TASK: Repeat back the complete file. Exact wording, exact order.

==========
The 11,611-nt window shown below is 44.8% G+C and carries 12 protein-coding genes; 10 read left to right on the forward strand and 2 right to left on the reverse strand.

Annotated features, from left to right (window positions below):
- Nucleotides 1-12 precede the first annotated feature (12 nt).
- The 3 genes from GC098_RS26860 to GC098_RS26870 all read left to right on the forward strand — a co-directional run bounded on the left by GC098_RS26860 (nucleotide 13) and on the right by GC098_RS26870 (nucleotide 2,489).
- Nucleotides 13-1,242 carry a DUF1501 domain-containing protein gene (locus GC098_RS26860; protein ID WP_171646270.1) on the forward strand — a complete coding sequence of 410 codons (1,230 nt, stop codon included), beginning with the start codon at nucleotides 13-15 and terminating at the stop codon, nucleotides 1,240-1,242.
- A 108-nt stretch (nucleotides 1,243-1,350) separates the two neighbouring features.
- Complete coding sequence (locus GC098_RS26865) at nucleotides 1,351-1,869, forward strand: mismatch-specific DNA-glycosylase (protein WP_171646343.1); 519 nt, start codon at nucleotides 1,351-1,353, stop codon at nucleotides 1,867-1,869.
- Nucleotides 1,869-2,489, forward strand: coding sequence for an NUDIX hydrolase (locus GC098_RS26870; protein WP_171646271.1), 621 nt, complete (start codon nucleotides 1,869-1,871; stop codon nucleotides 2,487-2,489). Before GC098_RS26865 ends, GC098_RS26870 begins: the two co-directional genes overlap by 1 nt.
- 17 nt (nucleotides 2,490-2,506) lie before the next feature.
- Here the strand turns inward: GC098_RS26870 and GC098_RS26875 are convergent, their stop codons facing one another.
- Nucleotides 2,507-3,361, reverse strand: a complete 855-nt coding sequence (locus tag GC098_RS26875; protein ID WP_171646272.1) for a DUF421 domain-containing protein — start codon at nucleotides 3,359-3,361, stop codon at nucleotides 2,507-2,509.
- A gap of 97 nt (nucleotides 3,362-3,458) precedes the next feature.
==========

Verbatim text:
The 11,611-nt window shown below is 44.8% G+C and carries 12 protein-coding genes; 10 read left to right on the forward strand and 2 right to left on the reverse strand.

Annotated features, from left to right (window positions below):
- Nucleotides 1-12 precede the first annotated feature (12 nt).
- The 3 genes from GC098_RS26860 to GC098_RS26870 all read left to right on the forward strand — a co-directional run bounded on the left by GC098_RS26860 (nucleotide 13) and on the right by GC098_RS26870 (nucleotide 2,489).
- Nucleotides 13-1,242 carry a DUF1501 domain-containing protein gene (locus GC098_RS26860; protein ID WP_171646270.1) on the forward strand — a complete coding sequence of 410 codons (1,230 nt, stop codon included), beginning with the start codon at nucleotides 13-15 and terminating at the stop codon, nucleotides 1,240-1,242.
- A 108-nt stretch (nucleotides 1,243-1,350) separates the two neighbouring features.
- Complete coding sequence (locus GC098_RS26865) at nucleotides 1,351-1,869, forward strand: mismatch-specific DNA-glycosylase (protein WP_171646343.1); 519 nt, start codon at nucleotides 1,351-1,353, stop codon at nucleotides 1,867-1,869.
- Nucleotides 1,869-2,489, forward strand: coding sequence for an NUDIX hydrolase (locus GC098_RS26870; protein WP_171646271.1), 621 nt, complete (start codon nucleotides 1,869-1,871; stop codon nucleotides 2,487-2,489). Before GC098_RS26865 ends, GC098_RS26870 begins: the two co-directional genes overlap by 1 nt.
- 17 nt (nucleotides 2,490-2,506) lie before the next feature.
- Here the strand turns inward: GC098_RS26870 and GC098_RS26875 are convergent, their stop codons facing one another.
- Nucleotides 2,507-3,361, reverse strand: a complete 855-nt coding sequence (locus tag GC098_RS26875; protein ID WP_171646272.1) for a DUF421 domain-containing protein — start codon at nucleotides 3,359-3,361, stop codon at nucleotides 2,507-2,509.
- A gap of 97 nt (nucleotides 3,362-3,458) precedes the next feature.